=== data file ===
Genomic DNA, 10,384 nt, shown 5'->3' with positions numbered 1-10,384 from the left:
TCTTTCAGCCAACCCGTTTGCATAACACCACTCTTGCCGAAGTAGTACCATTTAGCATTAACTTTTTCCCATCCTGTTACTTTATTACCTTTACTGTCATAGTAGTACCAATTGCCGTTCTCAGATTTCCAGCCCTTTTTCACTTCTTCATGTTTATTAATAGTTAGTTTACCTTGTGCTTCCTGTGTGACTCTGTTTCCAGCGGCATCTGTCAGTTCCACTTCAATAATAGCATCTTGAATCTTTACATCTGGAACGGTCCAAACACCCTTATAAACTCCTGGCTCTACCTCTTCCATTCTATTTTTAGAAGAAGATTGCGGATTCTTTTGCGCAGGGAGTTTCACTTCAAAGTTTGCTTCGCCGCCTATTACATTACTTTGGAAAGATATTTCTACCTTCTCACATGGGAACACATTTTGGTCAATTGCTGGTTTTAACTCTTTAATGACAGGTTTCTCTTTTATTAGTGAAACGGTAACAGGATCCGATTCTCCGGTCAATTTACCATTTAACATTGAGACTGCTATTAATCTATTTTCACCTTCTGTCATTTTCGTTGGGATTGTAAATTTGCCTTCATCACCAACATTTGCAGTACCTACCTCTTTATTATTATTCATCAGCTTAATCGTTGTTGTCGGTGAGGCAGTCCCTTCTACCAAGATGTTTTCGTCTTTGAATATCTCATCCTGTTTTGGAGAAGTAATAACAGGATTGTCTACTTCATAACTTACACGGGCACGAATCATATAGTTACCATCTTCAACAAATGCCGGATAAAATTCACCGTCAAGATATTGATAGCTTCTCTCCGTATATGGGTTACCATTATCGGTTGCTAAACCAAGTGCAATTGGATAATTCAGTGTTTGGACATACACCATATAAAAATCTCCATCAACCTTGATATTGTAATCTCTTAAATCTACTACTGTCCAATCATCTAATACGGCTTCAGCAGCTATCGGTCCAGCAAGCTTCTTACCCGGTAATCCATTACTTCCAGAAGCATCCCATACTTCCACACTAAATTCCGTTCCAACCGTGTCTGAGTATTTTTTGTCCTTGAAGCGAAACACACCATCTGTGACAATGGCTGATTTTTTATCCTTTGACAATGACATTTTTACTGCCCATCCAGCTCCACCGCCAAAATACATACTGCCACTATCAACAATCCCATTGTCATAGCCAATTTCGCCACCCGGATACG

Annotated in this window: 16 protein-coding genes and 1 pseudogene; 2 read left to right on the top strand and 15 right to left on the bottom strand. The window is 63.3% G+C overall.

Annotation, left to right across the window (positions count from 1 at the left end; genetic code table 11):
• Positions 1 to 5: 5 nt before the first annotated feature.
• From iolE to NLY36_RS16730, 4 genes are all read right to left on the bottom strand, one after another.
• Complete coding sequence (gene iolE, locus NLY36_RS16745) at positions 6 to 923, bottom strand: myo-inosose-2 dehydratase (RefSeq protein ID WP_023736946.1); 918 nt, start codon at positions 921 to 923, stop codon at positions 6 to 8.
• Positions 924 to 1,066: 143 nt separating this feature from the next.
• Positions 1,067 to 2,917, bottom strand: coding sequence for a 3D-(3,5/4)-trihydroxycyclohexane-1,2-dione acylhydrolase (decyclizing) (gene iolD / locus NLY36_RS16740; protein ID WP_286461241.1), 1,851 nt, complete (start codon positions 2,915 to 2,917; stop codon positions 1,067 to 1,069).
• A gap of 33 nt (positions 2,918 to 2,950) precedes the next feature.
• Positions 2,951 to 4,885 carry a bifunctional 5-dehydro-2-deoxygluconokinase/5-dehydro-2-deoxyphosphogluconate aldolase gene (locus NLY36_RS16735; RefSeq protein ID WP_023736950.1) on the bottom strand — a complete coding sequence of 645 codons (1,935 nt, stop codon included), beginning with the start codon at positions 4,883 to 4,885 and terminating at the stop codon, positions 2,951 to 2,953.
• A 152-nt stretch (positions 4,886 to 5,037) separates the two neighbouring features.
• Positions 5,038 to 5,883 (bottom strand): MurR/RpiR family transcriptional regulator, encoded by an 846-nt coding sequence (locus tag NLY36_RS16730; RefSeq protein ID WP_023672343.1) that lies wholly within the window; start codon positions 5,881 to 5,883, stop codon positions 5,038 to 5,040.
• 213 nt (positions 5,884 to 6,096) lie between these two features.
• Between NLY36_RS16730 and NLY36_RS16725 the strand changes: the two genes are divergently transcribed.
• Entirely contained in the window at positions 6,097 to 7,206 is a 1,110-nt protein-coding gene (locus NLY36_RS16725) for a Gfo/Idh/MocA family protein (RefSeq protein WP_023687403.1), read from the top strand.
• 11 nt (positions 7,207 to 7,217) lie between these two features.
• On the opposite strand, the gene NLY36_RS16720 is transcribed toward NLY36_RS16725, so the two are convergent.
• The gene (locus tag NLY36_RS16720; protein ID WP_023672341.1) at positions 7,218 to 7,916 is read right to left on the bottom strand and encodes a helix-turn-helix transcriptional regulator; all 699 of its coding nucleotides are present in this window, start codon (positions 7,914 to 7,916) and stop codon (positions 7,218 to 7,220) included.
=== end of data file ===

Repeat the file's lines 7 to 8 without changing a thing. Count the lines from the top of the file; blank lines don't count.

• Complete coding sequence (gene iolE, locus NLY36_RS16745) at positions 6 to 923, bottom strand: myo-inosose-2 dehydratase (RefSeq protein ID WP_023736946.1); 918 nt, start codon at positions 921 to 923, stop codon at positions 6 to 8.
• Positions 924 to 1,066: 143 nt separating this feature from the next.